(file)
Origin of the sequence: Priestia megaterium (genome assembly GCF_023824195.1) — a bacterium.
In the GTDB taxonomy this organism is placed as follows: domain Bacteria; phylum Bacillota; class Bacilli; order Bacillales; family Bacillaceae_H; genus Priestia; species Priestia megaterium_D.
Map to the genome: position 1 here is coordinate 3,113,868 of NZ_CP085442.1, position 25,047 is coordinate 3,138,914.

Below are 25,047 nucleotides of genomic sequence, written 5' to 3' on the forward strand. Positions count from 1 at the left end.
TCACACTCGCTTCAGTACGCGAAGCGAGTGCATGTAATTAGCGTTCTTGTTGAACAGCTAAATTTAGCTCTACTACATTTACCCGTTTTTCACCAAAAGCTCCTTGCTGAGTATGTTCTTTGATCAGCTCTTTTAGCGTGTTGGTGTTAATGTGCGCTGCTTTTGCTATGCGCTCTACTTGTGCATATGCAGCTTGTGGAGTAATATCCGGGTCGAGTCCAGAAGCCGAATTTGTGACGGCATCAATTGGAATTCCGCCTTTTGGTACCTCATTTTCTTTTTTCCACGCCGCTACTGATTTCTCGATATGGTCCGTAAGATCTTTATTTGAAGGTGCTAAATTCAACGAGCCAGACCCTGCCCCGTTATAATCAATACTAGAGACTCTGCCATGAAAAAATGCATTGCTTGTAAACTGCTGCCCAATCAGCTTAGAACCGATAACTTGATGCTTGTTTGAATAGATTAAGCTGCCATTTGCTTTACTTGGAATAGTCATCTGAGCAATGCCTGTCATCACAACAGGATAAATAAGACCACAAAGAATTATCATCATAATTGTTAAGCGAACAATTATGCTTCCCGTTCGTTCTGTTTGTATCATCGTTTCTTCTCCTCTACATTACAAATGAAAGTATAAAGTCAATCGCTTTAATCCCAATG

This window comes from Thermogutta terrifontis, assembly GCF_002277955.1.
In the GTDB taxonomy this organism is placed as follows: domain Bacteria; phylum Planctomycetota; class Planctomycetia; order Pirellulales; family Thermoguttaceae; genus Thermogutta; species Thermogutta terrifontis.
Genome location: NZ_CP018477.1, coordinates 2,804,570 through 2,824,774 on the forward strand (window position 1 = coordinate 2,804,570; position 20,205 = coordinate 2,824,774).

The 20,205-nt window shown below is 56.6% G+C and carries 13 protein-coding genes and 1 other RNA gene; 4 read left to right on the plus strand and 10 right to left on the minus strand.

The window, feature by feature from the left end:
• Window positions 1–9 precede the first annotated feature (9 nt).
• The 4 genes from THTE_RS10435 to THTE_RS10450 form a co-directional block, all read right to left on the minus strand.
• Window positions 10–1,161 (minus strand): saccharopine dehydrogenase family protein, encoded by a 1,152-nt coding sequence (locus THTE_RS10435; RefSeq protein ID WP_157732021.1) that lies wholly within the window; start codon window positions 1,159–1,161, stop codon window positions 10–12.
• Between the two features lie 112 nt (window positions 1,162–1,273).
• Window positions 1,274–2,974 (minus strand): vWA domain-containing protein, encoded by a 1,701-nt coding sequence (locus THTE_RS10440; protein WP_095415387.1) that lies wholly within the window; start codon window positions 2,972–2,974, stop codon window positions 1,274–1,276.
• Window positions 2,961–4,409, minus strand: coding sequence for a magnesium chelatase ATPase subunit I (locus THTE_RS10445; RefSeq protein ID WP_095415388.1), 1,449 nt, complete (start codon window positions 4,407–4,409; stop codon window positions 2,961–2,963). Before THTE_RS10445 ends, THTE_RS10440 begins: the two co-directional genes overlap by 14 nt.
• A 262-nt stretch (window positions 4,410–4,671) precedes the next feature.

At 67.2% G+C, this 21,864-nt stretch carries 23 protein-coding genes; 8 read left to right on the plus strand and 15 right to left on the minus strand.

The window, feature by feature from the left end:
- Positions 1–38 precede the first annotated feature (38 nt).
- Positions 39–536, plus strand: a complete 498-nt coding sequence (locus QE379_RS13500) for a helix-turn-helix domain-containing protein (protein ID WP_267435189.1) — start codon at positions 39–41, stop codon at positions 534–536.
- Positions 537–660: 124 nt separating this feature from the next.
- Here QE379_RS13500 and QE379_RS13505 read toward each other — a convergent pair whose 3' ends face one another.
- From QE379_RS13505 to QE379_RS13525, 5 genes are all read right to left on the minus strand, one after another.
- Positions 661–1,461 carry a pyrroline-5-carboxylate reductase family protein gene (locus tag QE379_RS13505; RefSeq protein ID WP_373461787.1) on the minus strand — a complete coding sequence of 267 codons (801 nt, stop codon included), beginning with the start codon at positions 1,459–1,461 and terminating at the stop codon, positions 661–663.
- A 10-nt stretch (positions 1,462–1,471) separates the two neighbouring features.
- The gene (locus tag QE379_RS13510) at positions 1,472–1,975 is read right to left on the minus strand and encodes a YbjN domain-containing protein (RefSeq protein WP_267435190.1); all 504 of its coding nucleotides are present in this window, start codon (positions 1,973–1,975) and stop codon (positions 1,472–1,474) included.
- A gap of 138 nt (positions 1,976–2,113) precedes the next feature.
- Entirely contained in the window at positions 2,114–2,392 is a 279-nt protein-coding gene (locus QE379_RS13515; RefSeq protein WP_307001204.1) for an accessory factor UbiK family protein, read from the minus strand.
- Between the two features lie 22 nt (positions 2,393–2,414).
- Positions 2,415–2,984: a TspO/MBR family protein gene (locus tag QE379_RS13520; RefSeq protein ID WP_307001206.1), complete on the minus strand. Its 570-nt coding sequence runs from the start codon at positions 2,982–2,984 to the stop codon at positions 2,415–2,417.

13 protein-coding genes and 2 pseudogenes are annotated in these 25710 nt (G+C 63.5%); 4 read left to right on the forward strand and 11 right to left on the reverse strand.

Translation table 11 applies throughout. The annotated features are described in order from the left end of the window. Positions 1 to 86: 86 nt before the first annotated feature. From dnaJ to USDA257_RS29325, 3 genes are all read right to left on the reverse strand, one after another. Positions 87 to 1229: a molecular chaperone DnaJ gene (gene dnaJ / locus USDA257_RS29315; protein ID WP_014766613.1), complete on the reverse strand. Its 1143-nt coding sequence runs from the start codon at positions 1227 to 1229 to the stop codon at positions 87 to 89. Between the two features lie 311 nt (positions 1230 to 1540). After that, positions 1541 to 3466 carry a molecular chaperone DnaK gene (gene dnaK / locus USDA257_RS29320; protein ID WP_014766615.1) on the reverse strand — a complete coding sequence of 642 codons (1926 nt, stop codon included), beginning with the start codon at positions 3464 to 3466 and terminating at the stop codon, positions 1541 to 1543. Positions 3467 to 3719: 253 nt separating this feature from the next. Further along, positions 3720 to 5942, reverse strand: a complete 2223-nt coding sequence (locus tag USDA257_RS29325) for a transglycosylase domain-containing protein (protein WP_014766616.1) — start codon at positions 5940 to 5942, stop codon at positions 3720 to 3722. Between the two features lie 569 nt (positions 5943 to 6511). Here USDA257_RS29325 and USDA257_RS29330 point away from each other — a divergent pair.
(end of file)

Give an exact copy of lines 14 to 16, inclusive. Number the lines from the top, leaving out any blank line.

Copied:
• Between the two features lie 112 nt (window positions 1,162–1,273).
• Window positions 1,274–2,974 (minus strand): vWA domain-containing protein, encoded by a 1,701-nt coding sequence (locus THTE_RS10440; protein WP_095415387.1) that lies wholly within the window; start codon window positions 2,972–2,974, stop codon window positions 1,274–1,276.
• Window positions 2,961–4,409, minus strand: coding sequence for a magnesium chelatase ATPase subunit I (locus THTE_RS10445; RefSeq protein ID WP_095415388.1), 1,449 nt, complete (start codon window positions 4,407–4,409; stop codon window positions 2,961–2,963). Before THTE_RS10445 ends, THTE_RS10440 begins: the two co-directional genes overlap by 14 nt.